"I'm concerned", one sheriff told me, "about what would happen if a prisoner escaped from a privately operated jail." His concern, though not explicitly stated, was about the use of deadly force. The analysis done on this issue for MSA by PSC states the issue as follows "in a democratic society, the rights to imprison citizens against their will, to exercise force to prevent escapes, and to impose penalties on those who violate penal rules and regulations are powers vested in government ...the degree to which such powers can be delegated remains under litigation in the courts even to this day ...to the extent that private firms cannot exercise these powers, the effectiveness of their detention efforts is gravely diminished ...Conversely, to the extent that such powers are abused, the contracting government as well as the private offender remain liable." (PSC, page 8).
All secure jail facilities are facilities to which people who are expecting to serve an extended period of time will be assigned. Such people will want to escape if they can. What would happen if such a prisoner were to escape from a government-operated jail – and such escapes happen all over the country all the time? The answer is that every element of law enforcement – state, county, and municipal – would be brought to bear to apprehend the escapee. When apprehended, he would be brought back to jail. What would happen if someone escaped from a secure privately-operated jail? Exactly the same thing!
The real issue here is not whether or not someone might escape or whether or not all that which usually attends the daily operation of a secure facility and which characterizes a government operated facility will be allowed to characterize the daily operation of a private-firm facility. The issue is the power to delegate. If that power is legal, then all the issues noted above can, and should be, carefully addressed in the contract between the unit of government and the private vendor. If the power to delegate is not present, the issue is irrelevant and all private corrections facilities are illegal.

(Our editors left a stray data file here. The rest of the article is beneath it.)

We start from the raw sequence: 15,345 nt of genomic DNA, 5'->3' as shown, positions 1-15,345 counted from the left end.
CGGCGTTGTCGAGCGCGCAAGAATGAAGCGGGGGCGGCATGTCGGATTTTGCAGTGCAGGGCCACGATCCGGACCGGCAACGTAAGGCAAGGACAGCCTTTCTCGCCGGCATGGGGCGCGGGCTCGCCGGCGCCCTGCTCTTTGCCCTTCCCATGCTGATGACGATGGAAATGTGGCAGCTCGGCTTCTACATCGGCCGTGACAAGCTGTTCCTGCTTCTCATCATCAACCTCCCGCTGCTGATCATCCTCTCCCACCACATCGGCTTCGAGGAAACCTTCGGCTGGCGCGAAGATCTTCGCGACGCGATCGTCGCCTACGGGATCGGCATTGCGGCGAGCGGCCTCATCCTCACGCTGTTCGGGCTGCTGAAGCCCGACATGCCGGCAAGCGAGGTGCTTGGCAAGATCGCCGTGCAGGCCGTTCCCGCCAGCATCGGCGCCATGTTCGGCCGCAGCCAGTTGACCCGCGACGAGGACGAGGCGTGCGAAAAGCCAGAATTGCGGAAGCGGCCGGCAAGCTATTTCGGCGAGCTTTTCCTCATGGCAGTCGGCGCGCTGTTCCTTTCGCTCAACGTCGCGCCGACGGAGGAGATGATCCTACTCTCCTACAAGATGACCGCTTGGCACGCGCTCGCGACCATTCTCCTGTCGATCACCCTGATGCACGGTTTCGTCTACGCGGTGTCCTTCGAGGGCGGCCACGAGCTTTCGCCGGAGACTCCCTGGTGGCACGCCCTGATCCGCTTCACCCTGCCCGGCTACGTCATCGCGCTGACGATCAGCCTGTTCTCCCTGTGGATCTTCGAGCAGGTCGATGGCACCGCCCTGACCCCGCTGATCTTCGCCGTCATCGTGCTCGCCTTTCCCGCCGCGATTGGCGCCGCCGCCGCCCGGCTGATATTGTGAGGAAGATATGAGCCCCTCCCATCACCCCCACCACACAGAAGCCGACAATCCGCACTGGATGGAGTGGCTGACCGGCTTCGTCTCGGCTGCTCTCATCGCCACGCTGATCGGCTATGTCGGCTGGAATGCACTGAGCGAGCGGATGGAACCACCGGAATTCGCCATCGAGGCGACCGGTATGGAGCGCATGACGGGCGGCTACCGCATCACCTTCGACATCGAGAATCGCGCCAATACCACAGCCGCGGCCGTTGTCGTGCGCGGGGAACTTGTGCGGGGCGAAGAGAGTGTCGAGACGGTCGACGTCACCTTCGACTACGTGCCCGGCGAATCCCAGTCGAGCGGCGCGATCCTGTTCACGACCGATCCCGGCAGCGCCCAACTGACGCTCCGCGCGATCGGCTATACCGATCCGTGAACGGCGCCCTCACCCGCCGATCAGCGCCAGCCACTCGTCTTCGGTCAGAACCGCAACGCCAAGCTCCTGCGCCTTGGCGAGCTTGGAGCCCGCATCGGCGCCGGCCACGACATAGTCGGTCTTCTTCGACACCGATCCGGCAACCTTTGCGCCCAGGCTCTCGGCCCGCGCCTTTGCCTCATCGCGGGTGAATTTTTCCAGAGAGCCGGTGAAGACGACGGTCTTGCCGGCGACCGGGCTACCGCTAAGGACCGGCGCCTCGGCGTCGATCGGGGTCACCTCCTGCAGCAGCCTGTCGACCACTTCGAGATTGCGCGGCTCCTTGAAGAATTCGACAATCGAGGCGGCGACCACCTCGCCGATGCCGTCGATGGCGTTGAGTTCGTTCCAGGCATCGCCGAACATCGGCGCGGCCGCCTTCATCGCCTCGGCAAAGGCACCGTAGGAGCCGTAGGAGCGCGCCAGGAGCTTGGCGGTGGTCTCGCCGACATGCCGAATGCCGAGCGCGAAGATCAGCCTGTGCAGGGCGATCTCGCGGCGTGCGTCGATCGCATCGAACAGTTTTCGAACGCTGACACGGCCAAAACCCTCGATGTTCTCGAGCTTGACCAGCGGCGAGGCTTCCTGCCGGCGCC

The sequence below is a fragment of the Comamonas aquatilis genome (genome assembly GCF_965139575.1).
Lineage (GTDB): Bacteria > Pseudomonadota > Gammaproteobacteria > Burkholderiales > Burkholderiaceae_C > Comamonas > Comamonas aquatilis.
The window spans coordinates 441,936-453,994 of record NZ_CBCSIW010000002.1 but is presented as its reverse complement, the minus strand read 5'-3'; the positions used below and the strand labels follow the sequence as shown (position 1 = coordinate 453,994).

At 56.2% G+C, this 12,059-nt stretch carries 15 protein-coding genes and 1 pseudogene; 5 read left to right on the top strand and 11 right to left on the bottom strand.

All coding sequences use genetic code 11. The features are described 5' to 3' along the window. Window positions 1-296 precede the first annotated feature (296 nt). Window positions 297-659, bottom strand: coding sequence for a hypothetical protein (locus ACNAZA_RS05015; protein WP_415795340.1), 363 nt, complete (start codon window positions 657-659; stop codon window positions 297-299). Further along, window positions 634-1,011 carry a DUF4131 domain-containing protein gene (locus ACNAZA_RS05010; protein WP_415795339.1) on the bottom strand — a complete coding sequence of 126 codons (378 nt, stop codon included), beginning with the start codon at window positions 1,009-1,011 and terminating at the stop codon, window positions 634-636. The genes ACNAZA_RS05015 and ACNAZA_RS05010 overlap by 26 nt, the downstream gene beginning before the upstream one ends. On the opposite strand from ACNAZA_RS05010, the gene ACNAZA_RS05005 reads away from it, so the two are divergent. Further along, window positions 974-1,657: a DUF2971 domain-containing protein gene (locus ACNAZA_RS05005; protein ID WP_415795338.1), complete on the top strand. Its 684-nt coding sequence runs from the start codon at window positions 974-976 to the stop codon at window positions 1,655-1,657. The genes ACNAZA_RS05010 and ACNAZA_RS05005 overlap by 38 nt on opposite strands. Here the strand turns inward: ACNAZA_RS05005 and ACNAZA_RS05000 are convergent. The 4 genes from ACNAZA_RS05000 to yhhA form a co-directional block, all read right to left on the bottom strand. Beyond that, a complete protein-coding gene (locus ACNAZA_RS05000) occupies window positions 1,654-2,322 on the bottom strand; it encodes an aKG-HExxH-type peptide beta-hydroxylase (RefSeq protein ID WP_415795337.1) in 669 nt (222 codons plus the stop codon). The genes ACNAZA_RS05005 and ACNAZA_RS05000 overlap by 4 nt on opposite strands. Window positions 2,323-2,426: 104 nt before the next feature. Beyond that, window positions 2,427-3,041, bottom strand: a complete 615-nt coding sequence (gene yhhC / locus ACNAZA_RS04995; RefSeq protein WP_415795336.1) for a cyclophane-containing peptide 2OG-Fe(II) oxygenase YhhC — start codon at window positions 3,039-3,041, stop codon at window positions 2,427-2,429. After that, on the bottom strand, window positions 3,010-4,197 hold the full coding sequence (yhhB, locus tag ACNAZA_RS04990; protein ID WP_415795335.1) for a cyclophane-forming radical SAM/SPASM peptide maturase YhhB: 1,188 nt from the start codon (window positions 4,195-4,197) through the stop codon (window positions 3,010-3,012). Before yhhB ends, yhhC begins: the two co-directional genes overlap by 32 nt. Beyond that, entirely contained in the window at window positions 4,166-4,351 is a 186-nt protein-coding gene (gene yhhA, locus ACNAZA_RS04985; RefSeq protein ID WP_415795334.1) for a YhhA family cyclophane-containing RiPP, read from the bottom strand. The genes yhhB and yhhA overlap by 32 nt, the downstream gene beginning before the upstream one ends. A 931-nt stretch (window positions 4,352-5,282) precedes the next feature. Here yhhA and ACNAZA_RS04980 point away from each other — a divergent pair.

Presumably, no government entity can, in the final sense, "delegate' ,.s corrections responsibilities since it is prohibited from alienating entirely its police powers.  In practice, governments are already able to "dodge" this responsibility since individuals acting in their capacities as government employees are granted a qualified immunity against claims arising out of their "official" actions, depending on the discretion allowed, and the responsibility of, the official.  At the present time, no such immunity appears available to private corrections firms and several states have incorporated specific, and more stringent, provisions concerning liability. Private corrections firms understand this and have written specific provisions into their contracts with government units to indemnify government for any lawsuits brought relative to the operation of facilities.
Some argue that the issue is not whether or not government can delegate the operation of a jail to a private firm, with all the activities which attach to such operation, but where ultimate responsibility far what goes on in the jail lies. In the case often cited by those who oppose privatization – Medina v. 0'Neill – the INS's defense of no-state action was denied when a guard from a privatized security firm accidentally but negligently shot and killed one inmate and wounded another. But what was not questioned by the court was the power to delegate the operation of the facility to a private firm. Delegation was accepted as a given. (emphasis intended) What was at stake in this case was where ultimate responsibility lies. The court ruled that it lies with the state.  The solution to such potential problems lies in contracting which assures indemnification by the private contractor. Such language is standard in all current contracts and moves the legal delegation issue of jail operation to the status of no issue at all.